Argentine prosecutor Alberto Nisman
Argentine prosecutor Alberto Nisman Reuters

The special prosecutor whose mysterious death set off a political firestorm in Argentina was laid to rest Thursday, as an investigation tries to unravel his apparently staged suicide, reports AFP.

Alberto Nisman, 51, was buried in a Jewish cemetery on the outskirts of Buenos Aires near several of the victims who died in the 1994 bombing of a Jewish charity known as AMIA.

Nisman had spent the last 14 years of his life unveiling Iran's hand behind the horrific attack, which killed 85 people and injured another

But on January 18, one day before he was to have appeared before a congressional panel to present evidence in the case, Nisman was found dead at his home of a single bullet wound to the head.

People familiar with his investigation said Nisman had planned to make a bombshell accusation - that President Cristina Kirchner shielded Iranian officials implicated in the bombing.

At his funeral, hundreds of protesters, convinced that he was a victim of foul play, gathered in front of the cemetery, some holding placards demanding "Justice for Nisman."

"It is a great injustice. He was threatened," said Cristina Paredes, 53, who said Nisman's death "is the straw the broke the camel's back" for Argentines fed up with Kirchner and accusations of corruption by her administration.

The death was mourned as far away as Israel, which hailed Nisman - son of a textile merchant who had studied law at the University of Buenos Aires - as "courageous."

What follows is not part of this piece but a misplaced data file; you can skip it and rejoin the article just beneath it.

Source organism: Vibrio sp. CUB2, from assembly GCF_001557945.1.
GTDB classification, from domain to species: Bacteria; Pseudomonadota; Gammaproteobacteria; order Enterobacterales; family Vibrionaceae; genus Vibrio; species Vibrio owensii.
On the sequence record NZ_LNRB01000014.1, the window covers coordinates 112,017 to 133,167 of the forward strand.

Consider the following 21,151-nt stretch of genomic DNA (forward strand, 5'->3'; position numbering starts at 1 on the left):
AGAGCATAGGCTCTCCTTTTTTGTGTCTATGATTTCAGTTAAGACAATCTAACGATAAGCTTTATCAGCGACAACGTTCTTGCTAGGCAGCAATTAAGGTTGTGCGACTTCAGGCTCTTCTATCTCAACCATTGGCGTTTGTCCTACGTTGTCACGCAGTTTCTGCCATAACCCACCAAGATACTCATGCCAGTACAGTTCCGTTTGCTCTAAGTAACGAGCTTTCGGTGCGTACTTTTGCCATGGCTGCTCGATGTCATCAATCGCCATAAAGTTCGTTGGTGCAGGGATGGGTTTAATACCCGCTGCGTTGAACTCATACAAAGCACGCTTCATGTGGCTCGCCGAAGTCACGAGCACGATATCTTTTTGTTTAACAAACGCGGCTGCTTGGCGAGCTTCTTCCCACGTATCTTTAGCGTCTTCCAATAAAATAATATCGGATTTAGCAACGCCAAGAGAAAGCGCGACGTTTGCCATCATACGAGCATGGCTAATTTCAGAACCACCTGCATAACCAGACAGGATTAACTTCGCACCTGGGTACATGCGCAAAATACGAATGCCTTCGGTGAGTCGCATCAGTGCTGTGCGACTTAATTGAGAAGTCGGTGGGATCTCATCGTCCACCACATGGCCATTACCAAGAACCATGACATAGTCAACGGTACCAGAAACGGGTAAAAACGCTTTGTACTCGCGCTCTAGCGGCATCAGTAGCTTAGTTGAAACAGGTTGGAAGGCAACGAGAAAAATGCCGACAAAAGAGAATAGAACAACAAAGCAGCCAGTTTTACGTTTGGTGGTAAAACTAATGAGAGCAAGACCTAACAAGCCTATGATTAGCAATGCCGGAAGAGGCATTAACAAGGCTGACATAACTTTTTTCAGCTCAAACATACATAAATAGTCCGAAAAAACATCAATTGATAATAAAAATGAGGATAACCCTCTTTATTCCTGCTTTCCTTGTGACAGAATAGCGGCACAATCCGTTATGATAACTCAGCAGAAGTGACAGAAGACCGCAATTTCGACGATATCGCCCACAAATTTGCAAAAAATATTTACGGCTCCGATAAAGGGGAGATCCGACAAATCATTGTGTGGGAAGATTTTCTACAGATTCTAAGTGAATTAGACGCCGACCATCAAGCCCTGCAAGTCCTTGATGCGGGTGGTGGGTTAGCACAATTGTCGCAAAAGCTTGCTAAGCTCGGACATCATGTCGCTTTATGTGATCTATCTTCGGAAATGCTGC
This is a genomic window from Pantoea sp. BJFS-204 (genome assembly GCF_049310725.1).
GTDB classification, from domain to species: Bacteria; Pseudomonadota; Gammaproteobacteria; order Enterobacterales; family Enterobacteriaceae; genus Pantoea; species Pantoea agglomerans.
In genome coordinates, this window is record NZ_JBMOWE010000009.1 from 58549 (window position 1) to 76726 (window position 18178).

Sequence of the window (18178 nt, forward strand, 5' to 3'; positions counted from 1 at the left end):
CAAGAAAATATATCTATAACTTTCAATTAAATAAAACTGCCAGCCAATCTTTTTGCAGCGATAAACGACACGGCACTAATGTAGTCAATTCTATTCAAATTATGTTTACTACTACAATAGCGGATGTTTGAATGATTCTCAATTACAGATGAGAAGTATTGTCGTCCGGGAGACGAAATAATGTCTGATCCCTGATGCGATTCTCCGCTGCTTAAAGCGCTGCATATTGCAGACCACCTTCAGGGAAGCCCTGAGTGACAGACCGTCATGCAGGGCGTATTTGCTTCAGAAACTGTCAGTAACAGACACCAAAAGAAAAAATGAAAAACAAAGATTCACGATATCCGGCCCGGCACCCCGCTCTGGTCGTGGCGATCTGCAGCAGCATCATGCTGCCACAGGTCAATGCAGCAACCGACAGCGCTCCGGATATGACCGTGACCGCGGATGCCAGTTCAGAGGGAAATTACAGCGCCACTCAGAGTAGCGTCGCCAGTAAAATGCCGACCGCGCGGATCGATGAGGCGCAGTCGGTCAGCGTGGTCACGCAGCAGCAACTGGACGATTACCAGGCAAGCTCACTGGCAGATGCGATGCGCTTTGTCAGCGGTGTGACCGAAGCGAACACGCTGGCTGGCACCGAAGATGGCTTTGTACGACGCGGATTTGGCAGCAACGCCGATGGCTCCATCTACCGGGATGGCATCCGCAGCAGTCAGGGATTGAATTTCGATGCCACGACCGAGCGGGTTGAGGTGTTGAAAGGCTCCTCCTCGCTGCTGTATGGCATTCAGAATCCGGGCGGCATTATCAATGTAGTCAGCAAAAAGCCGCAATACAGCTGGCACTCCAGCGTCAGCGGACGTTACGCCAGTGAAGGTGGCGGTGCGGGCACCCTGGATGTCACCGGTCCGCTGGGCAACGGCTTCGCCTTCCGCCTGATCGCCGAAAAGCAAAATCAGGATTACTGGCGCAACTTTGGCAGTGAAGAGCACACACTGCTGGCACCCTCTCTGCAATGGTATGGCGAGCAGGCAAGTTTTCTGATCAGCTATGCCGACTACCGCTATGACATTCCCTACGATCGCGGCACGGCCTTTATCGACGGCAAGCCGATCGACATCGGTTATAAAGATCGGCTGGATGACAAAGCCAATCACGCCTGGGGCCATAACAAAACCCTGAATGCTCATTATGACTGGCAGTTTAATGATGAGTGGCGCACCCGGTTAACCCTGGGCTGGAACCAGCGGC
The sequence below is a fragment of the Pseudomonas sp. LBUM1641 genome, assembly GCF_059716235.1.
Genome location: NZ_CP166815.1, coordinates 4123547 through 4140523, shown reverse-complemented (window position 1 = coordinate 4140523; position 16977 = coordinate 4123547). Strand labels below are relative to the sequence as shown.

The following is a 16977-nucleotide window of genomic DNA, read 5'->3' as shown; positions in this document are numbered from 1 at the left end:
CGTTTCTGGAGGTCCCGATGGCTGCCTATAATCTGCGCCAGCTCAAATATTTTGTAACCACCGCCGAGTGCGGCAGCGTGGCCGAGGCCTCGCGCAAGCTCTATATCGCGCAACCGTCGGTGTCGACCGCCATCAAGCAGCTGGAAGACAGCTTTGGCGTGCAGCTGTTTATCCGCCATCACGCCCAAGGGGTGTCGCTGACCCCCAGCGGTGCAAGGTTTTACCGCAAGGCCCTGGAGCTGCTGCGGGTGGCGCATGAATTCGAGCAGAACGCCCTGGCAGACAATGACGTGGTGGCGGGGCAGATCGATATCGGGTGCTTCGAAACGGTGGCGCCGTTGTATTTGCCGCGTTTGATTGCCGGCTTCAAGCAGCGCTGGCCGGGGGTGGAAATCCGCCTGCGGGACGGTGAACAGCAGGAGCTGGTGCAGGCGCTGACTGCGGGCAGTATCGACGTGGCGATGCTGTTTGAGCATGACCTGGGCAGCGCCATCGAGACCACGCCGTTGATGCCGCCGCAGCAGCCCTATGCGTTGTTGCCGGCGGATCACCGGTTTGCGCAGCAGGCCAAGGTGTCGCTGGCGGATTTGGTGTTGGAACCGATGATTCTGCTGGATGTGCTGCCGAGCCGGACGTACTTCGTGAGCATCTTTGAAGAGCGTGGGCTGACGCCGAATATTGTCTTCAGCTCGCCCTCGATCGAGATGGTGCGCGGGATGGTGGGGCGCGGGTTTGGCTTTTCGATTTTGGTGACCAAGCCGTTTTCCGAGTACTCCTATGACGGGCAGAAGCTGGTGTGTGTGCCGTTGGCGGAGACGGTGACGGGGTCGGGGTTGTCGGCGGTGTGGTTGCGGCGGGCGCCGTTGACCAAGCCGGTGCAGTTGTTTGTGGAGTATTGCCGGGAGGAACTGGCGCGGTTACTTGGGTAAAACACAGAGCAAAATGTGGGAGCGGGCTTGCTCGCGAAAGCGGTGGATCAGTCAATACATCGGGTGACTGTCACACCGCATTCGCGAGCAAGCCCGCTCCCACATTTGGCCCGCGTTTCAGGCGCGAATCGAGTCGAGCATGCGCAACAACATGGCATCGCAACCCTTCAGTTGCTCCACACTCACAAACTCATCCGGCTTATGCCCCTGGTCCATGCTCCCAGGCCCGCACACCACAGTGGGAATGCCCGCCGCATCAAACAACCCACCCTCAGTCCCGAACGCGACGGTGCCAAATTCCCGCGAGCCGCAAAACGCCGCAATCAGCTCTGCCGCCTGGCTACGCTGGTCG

Nisman's mother, and sister were among the mourners in the funeral cortege, as was his ex-wife, federal judge Sandra Arroyo Salgado, mother to his two daughters, ages seven and 15.

"Goodbye papa"

The girls bade their father a poignant farewell in an obituary published Thursday in the La Nacion daily newspaper.

"Papa, we your daughters Iara and Kala, all we ever wanted was you - your presence and sharing good times with you. Today we say goodbye, understanding your dedication to your work," they wrote.

The car bombing of the AMIA remains a wound in the collective history of Argentina's Jewish community, Latin America's largest.

Nisman was on the verge of presenting evidence which suggested the government had agreed to swap grain for oil with Tehran in exchange for withdrawing "red notices" to Interpol seeking the arrests of the former and current Iranian officials accused in the bombing.

Kirchner denies the claims, alleging that Nisman's death - which initially was suspected suicide - was a plot to discredit her, suggesting Nisman was manipulated by former intelligence agents who then killed him to smear her.

Investigators initially said they believed Nisman committed suicide, but classified his death as "suspicious" and said they have not ruled out murder or an "induced suicide" - namely that he may have been forced to shoot himself.

Earlier this week, Kirchner, 61, announced plans to disband Argentina's Intelligence Office and replace it with a new federal intelligence agency.

A contingent of ten bodyguards assigned to provide him with round the clock protection did not prevent his death.

Nisman's security chief has been suspended and is under investigation along with two other members of his guard detail, court sources have said.

In the days following his death, thousands of protesters took to the streets across the nation, waving placards that read "Yo soy Nisman (I am Nisman)."